ROYAL Bank of Scotland (RBS) last night bowed to government pressure and cut chief executive Stephen Hester’s bonus to £963,000.
The award was made in the form of 3.6m shares which, based on Wednesday’s closing price of 26.75p, comes in just under the symbolically important £1m level.
Some politicians had called for the part-nationalised firm to axe Hester’s bonus altogether but instead the board gave him 60 per cent of his maximum award in the form of stock that can only be sold in late 2014.
Hester (below) will still collect a salary of £1.2m for 2011 but failure to meet share price targets means that he is unlikely to benefit from the bank’s long term incentive plan – essentially missing out completely on a £6.4m bonus he was promised when he joined the company in 2008.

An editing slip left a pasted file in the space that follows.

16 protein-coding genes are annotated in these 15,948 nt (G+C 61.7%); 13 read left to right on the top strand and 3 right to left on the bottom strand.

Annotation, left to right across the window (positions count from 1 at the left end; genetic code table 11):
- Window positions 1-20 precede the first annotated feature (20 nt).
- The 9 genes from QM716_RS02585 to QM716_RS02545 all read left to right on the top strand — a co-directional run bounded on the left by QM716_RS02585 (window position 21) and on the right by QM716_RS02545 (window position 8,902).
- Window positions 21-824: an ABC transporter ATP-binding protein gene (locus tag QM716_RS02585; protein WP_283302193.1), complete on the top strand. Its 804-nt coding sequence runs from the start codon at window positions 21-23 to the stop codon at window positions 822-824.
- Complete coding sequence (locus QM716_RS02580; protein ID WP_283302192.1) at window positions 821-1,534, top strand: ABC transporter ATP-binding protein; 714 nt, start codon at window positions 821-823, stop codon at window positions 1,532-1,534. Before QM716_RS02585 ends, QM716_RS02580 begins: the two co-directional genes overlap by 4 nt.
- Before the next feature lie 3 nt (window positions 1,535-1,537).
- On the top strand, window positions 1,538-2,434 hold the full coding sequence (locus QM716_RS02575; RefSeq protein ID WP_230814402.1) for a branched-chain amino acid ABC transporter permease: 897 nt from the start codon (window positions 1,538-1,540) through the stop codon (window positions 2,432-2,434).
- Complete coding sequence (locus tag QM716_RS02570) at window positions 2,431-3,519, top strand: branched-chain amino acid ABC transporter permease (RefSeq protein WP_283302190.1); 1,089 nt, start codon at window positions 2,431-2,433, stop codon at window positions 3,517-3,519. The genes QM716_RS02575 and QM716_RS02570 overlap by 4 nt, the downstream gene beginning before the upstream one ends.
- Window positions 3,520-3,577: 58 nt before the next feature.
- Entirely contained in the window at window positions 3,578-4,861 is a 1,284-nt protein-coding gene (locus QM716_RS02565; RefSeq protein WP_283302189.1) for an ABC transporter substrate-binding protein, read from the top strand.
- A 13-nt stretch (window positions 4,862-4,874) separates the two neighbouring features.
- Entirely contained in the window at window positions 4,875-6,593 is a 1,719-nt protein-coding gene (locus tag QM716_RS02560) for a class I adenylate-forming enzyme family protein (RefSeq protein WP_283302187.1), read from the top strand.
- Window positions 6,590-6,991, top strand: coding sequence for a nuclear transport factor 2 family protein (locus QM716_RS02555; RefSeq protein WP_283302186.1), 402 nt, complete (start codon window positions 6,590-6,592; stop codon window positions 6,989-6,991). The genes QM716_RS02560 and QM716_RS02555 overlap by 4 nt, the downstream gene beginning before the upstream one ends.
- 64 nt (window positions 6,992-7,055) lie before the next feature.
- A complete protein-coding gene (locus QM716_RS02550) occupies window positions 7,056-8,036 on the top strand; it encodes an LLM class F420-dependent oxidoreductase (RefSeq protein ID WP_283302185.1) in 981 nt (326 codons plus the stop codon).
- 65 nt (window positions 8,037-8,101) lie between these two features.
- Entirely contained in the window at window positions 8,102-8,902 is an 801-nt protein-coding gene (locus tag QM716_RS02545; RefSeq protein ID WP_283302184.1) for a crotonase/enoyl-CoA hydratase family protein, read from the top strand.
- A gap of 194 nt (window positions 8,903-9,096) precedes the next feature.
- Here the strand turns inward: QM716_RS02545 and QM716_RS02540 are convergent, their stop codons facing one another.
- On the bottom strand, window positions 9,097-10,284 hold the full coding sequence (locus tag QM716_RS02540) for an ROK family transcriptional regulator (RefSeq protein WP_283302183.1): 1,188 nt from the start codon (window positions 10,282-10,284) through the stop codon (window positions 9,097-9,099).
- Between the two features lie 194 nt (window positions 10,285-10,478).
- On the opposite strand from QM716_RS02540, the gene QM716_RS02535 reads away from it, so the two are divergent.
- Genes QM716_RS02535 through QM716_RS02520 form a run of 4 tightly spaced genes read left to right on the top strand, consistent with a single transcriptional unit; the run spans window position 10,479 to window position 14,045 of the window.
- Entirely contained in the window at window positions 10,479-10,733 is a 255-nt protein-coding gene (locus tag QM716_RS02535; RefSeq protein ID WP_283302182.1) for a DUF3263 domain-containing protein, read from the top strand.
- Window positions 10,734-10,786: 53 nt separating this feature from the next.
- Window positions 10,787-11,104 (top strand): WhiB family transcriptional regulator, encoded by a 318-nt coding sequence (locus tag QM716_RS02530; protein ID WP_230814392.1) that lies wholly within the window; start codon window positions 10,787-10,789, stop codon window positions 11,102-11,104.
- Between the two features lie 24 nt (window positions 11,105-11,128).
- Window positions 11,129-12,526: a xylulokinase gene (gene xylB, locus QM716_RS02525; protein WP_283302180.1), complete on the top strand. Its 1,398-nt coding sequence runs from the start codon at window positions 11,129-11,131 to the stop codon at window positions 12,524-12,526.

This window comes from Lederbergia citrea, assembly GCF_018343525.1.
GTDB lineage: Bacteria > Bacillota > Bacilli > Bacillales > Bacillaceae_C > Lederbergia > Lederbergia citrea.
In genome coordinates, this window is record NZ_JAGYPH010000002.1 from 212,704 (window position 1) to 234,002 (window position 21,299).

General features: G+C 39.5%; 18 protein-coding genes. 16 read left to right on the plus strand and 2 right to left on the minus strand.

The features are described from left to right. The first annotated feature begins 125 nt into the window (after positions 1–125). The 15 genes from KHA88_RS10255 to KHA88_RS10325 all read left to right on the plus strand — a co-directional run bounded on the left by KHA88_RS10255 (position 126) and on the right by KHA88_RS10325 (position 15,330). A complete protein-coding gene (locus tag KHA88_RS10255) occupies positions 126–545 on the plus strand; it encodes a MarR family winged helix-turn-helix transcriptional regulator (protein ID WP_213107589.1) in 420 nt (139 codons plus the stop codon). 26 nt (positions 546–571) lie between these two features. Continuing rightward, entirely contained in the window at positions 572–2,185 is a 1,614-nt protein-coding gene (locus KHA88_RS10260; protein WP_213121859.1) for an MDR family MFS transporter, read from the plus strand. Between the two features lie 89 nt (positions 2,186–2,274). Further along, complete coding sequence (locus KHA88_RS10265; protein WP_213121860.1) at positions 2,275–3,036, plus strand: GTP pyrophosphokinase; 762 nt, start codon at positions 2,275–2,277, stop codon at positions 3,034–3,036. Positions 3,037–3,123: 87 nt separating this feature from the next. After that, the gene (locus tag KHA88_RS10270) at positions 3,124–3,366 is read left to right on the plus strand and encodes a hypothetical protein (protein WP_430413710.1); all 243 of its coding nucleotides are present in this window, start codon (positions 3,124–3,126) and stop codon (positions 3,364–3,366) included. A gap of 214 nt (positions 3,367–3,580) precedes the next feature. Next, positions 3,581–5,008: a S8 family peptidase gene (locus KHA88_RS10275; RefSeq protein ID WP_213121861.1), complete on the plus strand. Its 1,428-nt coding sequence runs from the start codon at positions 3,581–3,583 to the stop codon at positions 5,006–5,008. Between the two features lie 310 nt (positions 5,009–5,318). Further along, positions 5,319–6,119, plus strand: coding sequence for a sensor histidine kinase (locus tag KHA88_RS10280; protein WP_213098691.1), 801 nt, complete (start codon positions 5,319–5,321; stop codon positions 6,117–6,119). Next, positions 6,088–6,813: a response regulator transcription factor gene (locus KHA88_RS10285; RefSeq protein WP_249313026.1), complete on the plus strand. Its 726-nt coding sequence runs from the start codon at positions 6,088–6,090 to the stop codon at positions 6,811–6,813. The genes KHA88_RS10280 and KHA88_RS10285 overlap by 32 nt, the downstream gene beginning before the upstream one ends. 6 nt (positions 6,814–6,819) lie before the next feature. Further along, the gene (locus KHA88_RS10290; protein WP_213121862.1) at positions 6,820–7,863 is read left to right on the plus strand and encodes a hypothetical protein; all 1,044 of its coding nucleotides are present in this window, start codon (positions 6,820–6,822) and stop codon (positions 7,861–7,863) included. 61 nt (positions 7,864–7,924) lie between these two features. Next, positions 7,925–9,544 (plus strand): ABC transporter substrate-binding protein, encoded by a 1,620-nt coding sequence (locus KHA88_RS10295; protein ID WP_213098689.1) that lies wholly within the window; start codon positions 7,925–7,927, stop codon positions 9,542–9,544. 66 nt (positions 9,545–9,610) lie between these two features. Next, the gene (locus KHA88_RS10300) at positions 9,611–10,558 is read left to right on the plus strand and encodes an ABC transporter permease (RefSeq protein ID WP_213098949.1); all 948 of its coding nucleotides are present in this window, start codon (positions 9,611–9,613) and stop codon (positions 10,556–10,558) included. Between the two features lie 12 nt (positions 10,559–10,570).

RBS is 83 per cent owned by the government following a bailout during the financial crisis and Hester’s pay has become a political issue, especially since the firm has cut 30,000 jobs under his watch.
Commenting on the decision RBS group chairman, Sir Philip Hampton, said: “Stephen Hester’s pay award reflects progress in the categories agreed with our shareholders as set out in the Remuneration Report. His pay is strongly geared to the recovery of RBS.”
Antonio Horta-Osorio, chief executive of the similarly part-nationalised Lloyds, agreed to waive his bonus after spending part of the year off work on sick leave.